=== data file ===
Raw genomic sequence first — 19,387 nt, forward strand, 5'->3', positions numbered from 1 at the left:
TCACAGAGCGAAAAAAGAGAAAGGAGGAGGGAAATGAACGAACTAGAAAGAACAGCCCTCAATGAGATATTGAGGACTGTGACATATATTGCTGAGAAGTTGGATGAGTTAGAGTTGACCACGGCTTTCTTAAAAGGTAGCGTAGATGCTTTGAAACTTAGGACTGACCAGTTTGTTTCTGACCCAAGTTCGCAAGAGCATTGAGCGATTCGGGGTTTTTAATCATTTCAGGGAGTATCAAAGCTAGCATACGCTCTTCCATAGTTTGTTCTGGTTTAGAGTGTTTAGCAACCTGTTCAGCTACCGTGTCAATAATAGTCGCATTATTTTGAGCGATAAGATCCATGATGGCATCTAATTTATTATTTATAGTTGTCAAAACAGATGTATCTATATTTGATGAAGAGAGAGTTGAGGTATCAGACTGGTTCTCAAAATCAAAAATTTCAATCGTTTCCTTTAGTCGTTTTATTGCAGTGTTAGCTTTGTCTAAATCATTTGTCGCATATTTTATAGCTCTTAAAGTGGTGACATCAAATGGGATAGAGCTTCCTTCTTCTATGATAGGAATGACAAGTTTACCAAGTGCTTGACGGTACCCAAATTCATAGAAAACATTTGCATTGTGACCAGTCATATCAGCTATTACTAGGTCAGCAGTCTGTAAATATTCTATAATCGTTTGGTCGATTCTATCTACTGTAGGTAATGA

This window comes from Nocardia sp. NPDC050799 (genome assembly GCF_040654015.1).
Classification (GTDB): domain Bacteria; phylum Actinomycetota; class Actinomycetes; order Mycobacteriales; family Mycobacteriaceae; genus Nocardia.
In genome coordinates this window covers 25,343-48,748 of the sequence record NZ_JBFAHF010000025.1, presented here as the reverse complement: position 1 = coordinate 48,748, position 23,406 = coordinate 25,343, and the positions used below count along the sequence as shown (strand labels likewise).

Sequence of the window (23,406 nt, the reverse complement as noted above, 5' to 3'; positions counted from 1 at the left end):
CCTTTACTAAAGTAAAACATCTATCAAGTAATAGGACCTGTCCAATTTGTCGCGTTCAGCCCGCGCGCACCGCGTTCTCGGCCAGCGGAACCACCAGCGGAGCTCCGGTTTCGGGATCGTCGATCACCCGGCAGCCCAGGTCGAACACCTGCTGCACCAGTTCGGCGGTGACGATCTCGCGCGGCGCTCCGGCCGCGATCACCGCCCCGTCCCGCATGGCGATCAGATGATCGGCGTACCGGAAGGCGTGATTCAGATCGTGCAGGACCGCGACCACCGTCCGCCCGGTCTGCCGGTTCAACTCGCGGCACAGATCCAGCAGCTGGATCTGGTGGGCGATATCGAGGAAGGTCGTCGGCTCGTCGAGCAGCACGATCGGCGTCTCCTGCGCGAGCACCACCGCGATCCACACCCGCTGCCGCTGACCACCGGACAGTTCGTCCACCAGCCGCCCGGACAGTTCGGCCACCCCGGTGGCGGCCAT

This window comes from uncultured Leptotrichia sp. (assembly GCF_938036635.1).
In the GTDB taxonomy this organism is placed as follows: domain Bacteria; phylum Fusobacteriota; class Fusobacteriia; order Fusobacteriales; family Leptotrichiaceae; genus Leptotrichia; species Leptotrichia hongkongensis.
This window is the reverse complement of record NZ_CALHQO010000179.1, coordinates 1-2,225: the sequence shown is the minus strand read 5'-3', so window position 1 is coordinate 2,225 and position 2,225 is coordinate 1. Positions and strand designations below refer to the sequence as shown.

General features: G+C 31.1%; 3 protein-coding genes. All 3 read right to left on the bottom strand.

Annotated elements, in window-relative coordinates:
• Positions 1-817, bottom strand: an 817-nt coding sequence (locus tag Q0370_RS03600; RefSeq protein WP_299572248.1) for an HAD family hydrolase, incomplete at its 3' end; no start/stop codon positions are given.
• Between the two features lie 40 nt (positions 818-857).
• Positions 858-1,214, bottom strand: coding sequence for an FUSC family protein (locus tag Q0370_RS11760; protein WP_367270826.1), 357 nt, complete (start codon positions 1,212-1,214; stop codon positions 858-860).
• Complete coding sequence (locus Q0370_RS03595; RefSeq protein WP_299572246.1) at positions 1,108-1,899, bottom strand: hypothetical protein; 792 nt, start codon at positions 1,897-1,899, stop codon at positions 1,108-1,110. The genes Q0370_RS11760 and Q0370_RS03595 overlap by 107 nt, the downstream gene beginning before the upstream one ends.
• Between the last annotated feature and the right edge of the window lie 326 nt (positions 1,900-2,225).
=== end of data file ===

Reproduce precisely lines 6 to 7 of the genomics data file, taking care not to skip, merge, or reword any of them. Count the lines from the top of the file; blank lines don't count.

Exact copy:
Sequence of the window (23,406 nt, the reverse complement as noted above, 5' to 3'; positions counted from 1 at the left end):
CCTTTACTAAAGTAAAACATCTATCAAGTAATAGGACCTGTCCAATTTGTCGCGTTCAGCCCGCGCGCACCGCGTTCTCGGCCAGCGGAACCACCAGCGGAGCTCCGGTTTCGGGATCGTCGATCACCCGGCAGCCCAGGTCGAACACCTGCTGCACCAGTTCGGCGGTGACGATCTCGCGCGGCGCTCCGGCCGCGATCACCGCCCCGTCCCGCATGGCGATCAGATGATCGGCGTACCGGAAGGCGTGATTCAGATCGTGCAGGACCGCGACCACCGTCCGCCCGGTCTGCCGGTTCAACTCGCGGCACAGATCCAGCAGCTGGATCTGGTGGGCGATATCGAGGAAGGTCGTCGGCTCGTCGAGCAGCACGATCGGCGTCTCCTGCGCGAGCACCACCGCGATCCACACCCGCTGCCGCTGACCACCGGACAGTTCGTCCACCAGCCGCCCGGACAGTTCGGCCACCCCGGTGGCGGCCAT